Is McDonald's Going Healthy?

I snapped this picture on the D.C. Metro. Could the ultimate symbol of our unhealthy fast-food nation finally be going on a diet? For the sake of the millions of obese, nutrient-deficient Americans out there I sure hope so.

Monday, September 20, 2010

Capital Bikeshare Launches Today!

Our Nation's Capital is turning into a world-class biking city with expanded bike lanes and now Capital Bikeshare -- a bike sharing program launching today with 114 stations and 1,100 bicycles in the District and Arlington. An annual membership is only $50 to grab a bike whenever you want one and return it to any station you want.  

Here are some pictures I took of the Adams Morgan station before the bicycles were installed plus a picture of what the bikes will look like from a demonstration at the Arts on Foot Festival in Gallery Place/Chinatown:

Adams Morgan Day Festival Goes Green

This year's Adams Morgan Day Festival featured an expanded Green Pavilion sponsored by ZipCar, Washington Gas and the D.C. Department of Environment. I had the chance to interview some of the vendors and here are some notable quotes from the participants followed by pictures from the fest.


"Green DMV (District Maryland Virginia) started as an organization with a vision to create pathways out of poverty through green job training and sustainability. So we really focus on low income and disadvantaged communities, really involving them in the green movement and getting them into the green job force." -- Dina Faticone, Program Manager, Green DMV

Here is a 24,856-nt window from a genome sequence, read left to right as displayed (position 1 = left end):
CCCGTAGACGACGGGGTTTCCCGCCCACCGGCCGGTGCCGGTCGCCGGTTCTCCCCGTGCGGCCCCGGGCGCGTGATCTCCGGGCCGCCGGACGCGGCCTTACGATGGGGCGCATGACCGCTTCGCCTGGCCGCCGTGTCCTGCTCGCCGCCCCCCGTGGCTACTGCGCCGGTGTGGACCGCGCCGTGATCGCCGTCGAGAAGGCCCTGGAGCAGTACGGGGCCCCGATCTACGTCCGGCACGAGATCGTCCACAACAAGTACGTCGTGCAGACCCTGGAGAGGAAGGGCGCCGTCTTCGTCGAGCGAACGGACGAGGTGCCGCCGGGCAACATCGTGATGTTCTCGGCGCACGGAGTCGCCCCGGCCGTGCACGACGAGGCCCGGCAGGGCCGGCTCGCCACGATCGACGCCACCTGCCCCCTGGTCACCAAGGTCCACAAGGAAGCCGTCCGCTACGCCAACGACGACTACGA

"Live Green offers a green lifestyle to everyone at a very affordable price. So we're hoping on expanding to the rest of the country. Our offices are around the corner from Adams Morgan. We started here in D.C., in this community. We consider this our community. We believe America's ready to go green. It is a perfect opportunity." -- Megan Barret, D.C. Community Organizer, Live Green

"Standard Energy Solutions comes into your house to determine where you are losing energy from...People say they can sleep on the second floor again after a retrofit because it is not too hot. We've done lots of audits in D.C. It's a good chance for people to save money and increase their comfort level." -- Dave Condon, spokesman, Standard Energy Solutions

"Instead of bulldozing houses they can donate them and instead of buying virgin renovation materials they can buy reclaimed very cheaply. 40% of our solid waste is made up of construction debris. We need to recycle building material. For example, instead of buying a kitchen cabinet that's made out of sawdust from China with all the fossil fuels, harvesting, mining involved, instead of causing all that pollution and energy use you can get something that came out of your neighbor's house and you can build community and create good green jobs in the process." -- Ruthie Mundell, Outreach and Education Director, Community Forklift, a thrift store for home improvement


Saturday, September 18, 2010

Big Oil Goes On Offensive

You can't walk two blocks in our Nation's Capital without running into a Big Oil advertisement. There are the Shell ads plastered in every possible nook and cranny of the Metro subway system and in so many spots in Union Station that they might as well name it Shell Station.